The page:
Given how much healthcare professionals have to do during diabetes-focused appointments, from checking A1C levels and eye health, to searching for potential foot ulcers, it’s not surprising that some aspects of their patients’ lives are rarely discussed. But if you ask people with the disease, one of the most important challenges is how diabetes affects them – an experience confirmed by findings in the 2013 Diabetes Attitudes Wishes and Needs (DAWN2) second study.
What’s more, 33 per cent of people with diabetes feel anxious about their diabetes, 28 per cent feel diabetes distress (the emotional impact specifically related to diabetes and its management), and 26 per cent feel overwhelmed, according to the Canadian Diabetes Association’s (CDA’s) 2015 Report on Diabetes: Driving Change. With research showing that people with the disease are more likely to suffer from anxiety or depression, it may be time for healthcare providers to spend time addressing the issue.
Twenty-five-year-old Kylie Peacock is from Halifax, and has lived with type 1 diabetes since she was eight years old. She says that while she now has a good team, many of the providers she worked with in the past just focused on the numbers, such as her blood glucose (sugar) targets, “without taking into account the daily stressors that can make attaining these goals difficult.”
Peacock wishes more healthcare professionals better understood the constant pressure of dealing with blood sugar levels and the fear of going too high or low. “Effort doesn’t equal success in every case with type 1 diabetes,” she says. “I try my best every day to keep things managed and sometimes wish healthcare professionals knew the amount of effort I undergo to stay healthy.”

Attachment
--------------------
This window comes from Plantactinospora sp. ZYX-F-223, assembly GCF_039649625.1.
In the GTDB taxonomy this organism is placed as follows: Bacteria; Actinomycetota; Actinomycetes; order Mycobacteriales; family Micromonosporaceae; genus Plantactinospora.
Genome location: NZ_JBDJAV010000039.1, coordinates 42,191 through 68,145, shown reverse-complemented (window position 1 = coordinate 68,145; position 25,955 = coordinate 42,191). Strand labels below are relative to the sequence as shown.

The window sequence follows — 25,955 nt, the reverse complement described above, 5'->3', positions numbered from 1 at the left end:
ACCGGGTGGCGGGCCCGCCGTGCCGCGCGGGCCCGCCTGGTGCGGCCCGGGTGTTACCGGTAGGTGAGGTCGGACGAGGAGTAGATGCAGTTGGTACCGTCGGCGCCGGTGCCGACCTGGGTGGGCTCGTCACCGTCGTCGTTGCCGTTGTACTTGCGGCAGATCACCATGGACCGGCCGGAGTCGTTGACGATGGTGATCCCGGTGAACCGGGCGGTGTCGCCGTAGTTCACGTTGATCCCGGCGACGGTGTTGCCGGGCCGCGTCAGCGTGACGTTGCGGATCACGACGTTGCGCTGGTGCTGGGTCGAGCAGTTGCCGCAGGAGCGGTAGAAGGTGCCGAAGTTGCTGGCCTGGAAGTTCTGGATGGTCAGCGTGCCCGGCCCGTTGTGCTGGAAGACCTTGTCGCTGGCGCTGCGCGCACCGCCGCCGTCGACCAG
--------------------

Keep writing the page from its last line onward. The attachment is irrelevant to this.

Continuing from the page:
Edmonton-based Donna Graham lives with type 2 diabetes, which can involve similar emotional challenges. She feels lucky to have a supportive medical team, which has been essential in helping her manage the disease. “Living with type 2 diabetes is mentally and emotionally exhausting,” says the 60-year-old, adding that she has had difficulties with her weight, misunderstandings about her diabetes at work, and problems getting adequate coverage for the diabetes medications she needs. “The everyday life of a person living with type 2 diabetes [can] require sacrifices and choices to maintain an acceptable blood sugar level,” she says.
So why are so many healthcare providers overlooking their clients’ mental health? “Healthcare providers are busy, and they have a strong focus on non-mental health issues,” says Dr. Michael Vallis, a psychologist and one of the co-authors of the DAWN2 study, who speaks regularly about this topic for the CDA. But there is a bigger barrier: discomfort. “Healthcare providers often talk about not wanting to ‘open Pandora’s box’ or ‘opening a can of worms’ ”
Another concern? “They fear that the patient will never stop talking, and [that] this will interfere with their ability to manage their clinical time.”
Overcoming these barriers may seem difficult, but Dr. Vallis sees the connection between well-managed diabetes and good mental health as critical. “Diabetes and mental health should not be seen as two separate issues. While it is true that living with diabetes can increase the risk of major depression, the most important observation is that living with diabetes is stressful,” he says.
Finding time to talk about emotional and mental well-being may be a challenge, but doing so can have a major impact on overall patient health. For more information or to read the entire Driving Change report, visit diabetes.ca.